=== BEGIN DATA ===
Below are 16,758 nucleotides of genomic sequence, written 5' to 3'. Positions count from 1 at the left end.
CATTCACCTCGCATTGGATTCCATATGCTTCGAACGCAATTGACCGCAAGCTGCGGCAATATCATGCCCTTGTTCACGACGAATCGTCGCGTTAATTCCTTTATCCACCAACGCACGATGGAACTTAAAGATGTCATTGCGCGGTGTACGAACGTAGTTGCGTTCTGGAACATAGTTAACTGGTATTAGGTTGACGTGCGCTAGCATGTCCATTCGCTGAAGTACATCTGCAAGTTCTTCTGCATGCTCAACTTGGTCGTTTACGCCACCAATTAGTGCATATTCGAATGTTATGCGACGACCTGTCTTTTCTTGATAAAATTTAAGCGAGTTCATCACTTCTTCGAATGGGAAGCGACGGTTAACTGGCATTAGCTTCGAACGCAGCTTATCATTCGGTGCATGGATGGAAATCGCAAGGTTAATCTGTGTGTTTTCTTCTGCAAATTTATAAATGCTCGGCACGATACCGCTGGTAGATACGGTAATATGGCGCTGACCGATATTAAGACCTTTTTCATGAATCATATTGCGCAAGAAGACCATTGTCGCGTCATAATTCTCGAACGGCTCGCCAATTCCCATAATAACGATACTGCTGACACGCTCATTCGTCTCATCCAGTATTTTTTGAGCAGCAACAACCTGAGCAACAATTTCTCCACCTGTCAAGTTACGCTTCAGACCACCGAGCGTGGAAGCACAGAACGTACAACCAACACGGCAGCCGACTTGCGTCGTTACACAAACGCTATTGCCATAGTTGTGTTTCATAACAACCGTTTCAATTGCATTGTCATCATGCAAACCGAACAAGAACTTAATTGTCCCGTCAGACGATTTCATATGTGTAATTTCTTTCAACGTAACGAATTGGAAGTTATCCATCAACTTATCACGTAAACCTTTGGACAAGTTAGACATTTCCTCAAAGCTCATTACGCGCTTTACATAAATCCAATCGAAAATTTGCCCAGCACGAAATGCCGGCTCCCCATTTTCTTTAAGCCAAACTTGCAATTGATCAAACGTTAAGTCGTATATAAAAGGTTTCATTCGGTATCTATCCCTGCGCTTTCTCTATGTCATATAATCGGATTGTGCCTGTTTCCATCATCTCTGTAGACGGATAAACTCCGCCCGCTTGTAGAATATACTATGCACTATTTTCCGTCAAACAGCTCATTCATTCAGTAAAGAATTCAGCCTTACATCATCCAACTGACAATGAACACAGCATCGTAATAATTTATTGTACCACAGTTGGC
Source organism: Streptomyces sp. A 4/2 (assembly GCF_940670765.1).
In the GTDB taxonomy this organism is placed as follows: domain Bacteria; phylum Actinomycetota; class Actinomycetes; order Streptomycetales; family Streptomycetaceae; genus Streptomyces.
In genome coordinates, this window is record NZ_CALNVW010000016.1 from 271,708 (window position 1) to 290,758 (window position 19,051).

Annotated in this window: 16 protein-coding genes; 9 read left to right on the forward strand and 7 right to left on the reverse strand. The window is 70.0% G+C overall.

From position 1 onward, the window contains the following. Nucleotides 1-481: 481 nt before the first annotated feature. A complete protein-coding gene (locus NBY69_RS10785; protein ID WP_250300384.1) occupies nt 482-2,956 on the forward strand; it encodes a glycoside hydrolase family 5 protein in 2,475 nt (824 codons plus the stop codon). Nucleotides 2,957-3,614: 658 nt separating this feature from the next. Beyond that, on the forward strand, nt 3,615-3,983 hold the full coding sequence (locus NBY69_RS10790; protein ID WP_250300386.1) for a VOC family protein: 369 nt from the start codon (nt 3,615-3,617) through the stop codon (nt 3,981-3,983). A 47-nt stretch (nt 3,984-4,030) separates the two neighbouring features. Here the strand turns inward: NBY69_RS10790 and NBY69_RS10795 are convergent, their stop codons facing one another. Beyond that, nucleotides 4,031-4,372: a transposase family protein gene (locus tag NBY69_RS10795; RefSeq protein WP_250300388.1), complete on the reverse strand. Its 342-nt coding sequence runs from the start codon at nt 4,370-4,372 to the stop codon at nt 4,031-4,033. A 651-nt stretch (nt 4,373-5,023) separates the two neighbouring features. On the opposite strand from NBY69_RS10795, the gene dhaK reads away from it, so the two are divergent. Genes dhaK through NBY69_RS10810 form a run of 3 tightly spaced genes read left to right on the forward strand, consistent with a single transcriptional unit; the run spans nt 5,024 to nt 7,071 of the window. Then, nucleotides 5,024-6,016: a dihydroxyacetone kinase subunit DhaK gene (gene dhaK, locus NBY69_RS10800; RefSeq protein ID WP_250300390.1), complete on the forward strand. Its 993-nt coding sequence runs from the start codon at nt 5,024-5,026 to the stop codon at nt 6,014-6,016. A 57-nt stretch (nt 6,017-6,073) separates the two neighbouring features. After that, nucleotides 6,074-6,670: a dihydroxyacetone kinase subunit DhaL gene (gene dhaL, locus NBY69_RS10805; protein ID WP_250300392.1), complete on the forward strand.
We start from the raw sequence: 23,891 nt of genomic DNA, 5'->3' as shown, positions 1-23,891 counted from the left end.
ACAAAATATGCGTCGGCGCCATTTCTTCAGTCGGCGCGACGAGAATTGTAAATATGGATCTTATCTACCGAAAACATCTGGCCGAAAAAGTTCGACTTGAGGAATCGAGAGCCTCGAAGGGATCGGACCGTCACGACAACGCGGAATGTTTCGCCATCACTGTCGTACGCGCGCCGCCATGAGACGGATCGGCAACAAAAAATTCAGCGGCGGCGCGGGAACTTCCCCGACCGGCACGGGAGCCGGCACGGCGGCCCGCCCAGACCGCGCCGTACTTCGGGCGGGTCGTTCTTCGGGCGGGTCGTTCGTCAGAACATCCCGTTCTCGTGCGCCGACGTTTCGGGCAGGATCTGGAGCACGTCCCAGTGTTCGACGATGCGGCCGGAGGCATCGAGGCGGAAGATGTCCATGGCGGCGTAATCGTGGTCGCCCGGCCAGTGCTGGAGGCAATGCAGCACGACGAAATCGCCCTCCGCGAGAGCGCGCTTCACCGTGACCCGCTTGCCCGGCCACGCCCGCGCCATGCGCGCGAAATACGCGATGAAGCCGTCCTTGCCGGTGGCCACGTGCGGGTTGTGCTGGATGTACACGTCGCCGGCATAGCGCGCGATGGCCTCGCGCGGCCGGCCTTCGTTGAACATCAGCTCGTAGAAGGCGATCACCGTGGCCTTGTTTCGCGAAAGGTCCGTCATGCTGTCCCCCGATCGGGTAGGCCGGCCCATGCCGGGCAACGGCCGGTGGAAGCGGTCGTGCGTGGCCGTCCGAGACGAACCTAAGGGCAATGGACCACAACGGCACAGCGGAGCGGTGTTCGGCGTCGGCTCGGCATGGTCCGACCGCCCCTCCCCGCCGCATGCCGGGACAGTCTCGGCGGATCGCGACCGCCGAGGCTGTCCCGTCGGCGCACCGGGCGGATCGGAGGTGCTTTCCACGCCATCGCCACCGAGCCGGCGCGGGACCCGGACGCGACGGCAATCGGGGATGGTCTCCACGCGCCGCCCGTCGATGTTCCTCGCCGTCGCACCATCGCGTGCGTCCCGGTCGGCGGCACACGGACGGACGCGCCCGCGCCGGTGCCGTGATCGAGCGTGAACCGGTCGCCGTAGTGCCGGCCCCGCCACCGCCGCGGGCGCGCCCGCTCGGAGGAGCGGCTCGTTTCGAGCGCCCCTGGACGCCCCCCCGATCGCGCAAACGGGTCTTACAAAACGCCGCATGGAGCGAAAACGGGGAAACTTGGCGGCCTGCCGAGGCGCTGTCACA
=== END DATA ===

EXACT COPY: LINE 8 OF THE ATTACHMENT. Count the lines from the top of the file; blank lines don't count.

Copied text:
We start from the raw sequence: 23,891 nt of genomic DNA, 5'->3' as shown, positions 1-23,891 counted from the left end.